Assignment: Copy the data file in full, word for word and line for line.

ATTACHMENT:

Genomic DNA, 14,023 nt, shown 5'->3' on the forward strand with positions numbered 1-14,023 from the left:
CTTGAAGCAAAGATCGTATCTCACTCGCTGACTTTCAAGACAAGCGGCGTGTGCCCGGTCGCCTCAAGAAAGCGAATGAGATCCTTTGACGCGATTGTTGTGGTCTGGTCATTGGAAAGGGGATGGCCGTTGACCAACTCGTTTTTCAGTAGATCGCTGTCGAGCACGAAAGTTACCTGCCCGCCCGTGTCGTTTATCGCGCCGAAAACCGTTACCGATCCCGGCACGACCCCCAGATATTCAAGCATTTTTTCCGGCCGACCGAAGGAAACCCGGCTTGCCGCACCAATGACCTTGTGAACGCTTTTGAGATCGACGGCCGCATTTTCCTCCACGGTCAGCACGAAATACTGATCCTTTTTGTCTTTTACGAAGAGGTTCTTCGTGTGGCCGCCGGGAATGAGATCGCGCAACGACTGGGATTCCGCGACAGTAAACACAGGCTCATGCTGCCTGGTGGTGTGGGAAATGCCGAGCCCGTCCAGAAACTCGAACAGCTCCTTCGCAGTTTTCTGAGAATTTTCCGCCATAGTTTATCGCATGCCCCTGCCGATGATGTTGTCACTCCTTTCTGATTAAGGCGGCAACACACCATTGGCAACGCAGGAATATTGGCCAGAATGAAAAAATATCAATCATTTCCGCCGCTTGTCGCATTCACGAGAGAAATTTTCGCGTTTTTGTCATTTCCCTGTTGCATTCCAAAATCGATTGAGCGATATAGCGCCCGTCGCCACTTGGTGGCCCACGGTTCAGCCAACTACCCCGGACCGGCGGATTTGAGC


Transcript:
Genomic DNA, 14,023 nt, shown 5'->3' on the forward strand with positions numbered 1-14,023 from the left:
CTTGAAGCAAAGATCGTATCTCACTCGCTGACTTTCAAGACAAGCGGCGTGTGCCCGGTCGCCTCAAGAAAGCGAATGAGATCCTTTGACGCGATTGTTGTGGTCTGGTCATTGGAAAGGGGATGGCCGTTGACCAACTCGTTTTTCAGTAGATCGCTGTCGAGCACGAAAGTTACCTGCCCGCCCGTGTCGTTTATCGCGCCGAAAACCGTTACCGATCCCGGCACGACCCCCAGATATTCAAGCATTTTTTCCGGCCGACCGAAGGAAACCCGGCTTGCCGCACCAATGACCTTGTGAACGCTTTTGAGATCGACGGCCGCATTTTCCTCCACGGTCAGCACGAAATACTGATCCTTTTTGTCTTTTACGAAGAGGTTCTTCGTGTGGCCGCCGGGAATGAGATCGCGCAACGACTGGGATTCCGCGACAGTAAACACAGGCTCATGCTGCCTGGTGGTGTGGGAAATGCCGAGCCCGTCCAGAAACTCGAACAGCTCCTTCGCAGTTTTCTGAGAATTTTCCGCCATAGTTTATCGCATGCCCCTGCCGATGATGTTGTCACTCCTTTCTGATTAAGGCGGCAACACACCATTGGCAACGCAGGAATATTGGCCAGAATGAAAAAATATCAATCATTTCCGCCGCTTGTCGCATTCACGAGAGAAATTTTCGCGTTTTTGTCATTTCCCTGTTGCATTCCAAAATCGATTGAGCGATATAGCGCCCGTCGCCACTTGGTGGCCCACGGTTCAGCCAACTACCCCGGACCGGCGGATTTGAGC